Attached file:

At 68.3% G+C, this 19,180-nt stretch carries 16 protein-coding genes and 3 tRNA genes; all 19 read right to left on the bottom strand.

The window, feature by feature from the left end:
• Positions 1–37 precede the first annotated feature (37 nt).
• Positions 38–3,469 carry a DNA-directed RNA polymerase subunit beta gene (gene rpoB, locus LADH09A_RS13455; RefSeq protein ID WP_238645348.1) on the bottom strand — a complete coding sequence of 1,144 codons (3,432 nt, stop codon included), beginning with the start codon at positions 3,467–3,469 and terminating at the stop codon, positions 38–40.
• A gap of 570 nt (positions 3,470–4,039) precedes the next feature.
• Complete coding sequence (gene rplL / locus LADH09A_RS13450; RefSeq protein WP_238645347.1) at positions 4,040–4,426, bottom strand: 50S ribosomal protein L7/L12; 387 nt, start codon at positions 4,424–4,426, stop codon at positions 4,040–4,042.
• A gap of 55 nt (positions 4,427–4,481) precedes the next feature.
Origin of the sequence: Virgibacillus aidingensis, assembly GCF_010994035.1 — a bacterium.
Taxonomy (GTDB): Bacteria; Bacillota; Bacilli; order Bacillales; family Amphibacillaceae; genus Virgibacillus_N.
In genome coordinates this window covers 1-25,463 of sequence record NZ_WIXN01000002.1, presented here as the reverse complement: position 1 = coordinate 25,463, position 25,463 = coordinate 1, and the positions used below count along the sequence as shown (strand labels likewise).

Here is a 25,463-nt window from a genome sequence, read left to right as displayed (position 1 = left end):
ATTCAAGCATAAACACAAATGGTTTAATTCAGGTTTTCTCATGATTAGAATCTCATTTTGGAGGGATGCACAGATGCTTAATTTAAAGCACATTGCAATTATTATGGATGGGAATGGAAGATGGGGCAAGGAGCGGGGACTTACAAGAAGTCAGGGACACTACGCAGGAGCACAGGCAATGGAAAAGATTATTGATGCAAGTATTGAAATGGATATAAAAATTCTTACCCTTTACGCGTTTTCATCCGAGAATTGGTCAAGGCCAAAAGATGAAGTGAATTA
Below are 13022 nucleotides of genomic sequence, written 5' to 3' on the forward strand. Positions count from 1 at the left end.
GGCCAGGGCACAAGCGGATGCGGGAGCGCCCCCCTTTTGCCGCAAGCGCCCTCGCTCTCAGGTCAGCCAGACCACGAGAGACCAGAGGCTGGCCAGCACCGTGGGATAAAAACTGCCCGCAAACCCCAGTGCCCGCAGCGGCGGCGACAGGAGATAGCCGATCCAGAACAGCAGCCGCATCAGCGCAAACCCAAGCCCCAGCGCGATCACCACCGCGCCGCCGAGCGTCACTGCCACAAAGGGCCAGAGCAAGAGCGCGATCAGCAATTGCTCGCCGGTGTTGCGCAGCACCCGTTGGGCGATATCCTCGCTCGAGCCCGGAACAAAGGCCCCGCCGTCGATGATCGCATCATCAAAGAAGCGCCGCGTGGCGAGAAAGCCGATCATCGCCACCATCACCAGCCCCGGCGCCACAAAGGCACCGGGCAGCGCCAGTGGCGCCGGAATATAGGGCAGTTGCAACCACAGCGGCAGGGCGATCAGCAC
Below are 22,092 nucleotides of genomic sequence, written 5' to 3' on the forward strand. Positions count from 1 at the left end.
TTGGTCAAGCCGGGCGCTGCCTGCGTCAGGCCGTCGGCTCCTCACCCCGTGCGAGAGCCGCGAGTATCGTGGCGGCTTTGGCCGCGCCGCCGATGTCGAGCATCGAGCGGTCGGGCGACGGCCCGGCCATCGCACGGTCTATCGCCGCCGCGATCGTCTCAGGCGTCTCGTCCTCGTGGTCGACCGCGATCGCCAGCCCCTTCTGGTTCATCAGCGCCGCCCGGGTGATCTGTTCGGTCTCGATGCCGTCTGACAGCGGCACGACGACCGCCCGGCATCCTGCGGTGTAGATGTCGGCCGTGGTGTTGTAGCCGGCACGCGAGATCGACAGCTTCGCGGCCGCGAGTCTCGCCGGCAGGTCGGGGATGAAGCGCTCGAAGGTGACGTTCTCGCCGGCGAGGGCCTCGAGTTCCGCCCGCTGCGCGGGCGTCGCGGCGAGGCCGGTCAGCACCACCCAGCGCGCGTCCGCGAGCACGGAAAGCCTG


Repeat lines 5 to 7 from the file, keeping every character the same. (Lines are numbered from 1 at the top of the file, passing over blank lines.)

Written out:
• A gap of 570 nt (positions 3,470–4,039) precedes the next feature.
• Complete coding sequence (gene rplL / locus LADH09A_RS13450; RefSeq protein WP_238645347.1) at positions 4,040–4,426, bottom strand: 50S ribosomal protein L7/L12; 387 nt, start codon at positions 4,424–4,426, stop codon at positions 4,040–4,042.
• A gap of 55 nt (positions 4,427–4,481) precedes the next feature.